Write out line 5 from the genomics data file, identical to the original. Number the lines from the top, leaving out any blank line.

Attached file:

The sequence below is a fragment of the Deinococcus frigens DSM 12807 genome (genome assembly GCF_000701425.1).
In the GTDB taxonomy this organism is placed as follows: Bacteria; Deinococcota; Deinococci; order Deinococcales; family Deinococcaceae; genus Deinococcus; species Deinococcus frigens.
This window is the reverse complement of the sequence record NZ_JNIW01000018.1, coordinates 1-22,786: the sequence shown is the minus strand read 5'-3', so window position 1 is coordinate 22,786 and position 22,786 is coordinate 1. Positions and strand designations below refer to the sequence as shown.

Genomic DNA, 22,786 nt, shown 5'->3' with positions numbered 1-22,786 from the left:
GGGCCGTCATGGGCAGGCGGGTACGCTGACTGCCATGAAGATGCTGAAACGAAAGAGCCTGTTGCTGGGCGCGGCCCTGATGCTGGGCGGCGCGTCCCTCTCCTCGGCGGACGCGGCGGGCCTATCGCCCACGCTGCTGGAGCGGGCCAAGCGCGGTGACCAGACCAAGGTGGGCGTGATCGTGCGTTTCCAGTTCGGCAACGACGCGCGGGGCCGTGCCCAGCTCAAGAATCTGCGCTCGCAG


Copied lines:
GGGCCGTCATGGGCAGGCGGGTACGCTGACTGCCATGAAGATGCTGAAACGAAAGAGCCTGTTGCTGGGCGCGGCCCTGATGCTGGGCGGCGCGTCCCTCTCCTCGGCGGACGCGGCGGGCCTATCGCCCACGCTGCTGGAGCGGGCCAAGCGCGGTGACCAGACCAAGGTGGGCGTGATCGTGCGTTTCCAGTTCGGCAACGACGCGCGGGGCCGTGCCCAGCTCAAGAATCTGCGCTCGCAG